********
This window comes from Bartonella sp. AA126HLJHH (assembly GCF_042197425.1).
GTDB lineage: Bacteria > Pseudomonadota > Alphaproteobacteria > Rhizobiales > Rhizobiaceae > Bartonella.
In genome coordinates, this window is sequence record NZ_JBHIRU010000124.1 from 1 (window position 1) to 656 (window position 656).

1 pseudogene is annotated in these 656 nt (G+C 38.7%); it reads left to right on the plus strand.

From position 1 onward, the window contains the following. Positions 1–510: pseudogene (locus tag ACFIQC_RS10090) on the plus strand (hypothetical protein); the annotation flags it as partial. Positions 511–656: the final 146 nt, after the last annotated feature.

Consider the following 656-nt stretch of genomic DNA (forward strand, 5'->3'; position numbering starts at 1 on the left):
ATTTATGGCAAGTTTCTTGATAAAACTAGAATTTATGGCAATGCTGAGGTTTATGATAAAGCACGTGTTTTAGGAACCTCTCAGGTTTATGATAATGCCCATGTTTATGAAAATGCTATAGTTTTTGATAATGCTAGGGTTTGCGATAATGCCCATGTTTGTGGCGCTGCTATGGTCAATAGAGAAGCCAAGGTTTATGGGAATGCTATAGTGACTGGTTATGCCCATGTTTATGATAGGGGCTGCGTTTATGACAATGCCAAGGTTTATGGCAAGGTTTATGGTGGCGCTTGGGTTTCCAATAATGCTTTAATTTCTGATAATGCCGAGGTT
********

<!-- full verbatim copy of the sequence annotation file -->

This window comes from Bartonella sp. AA126HLJHH (assembly GCF_042197425.1).
GTDB lineage: Bacteria > Pseudomonadota > Alphaproteobacteria > Rhizobiales > Rhizobiaceae > Bartonella.
In genome coordinates, this window is sequence record NZ_JBHIRU010000124.1 from 1 (window position 1) to 656 (window position 656).

1 pseudogene is annotated in these 656 nt (G+C 38.7%); it reads left to right on the plus strand.

From position 1 onward, the window contains the following. Positions 1–510: pseudogene (locus tag ACFIQC_RS10090) on the plus strand (hypothetical protein); the annotation flags it as partial. Positions 511–656: the final 146 nt, after the last annotated feature.

Consider the following 656-nt stretch of genomic DNA (forward strand, 5'->3'; position numbering starts at 1 on the left):
ATTTATGGCAAGTTTCTTGATAAAACTAGAATTTATGGCAATGCTGAGGTTTATGATAAAGCACGTGTTTTAGGAACCTCTCAGGTTTATGATAATGCCCATGTTTATGAAAATGCTATAGTTTTTGATAATGCTAGGGTTTGCGATAATGCCCATGTTTGTGGCGCTGCTATGGTCAATAGAGAAGCCAAGGTTTATGGGAATGCTATAGTGACTGGTTATGCCCATGTTTATGATAGGGGCTGCGTTTATGACAATGCCAAGGTTTATGGCAAGGTTTATGGTGGCGCTTGGGTTTCCAATAATGCTTTAATTTCTGATAATGCCGAGGTT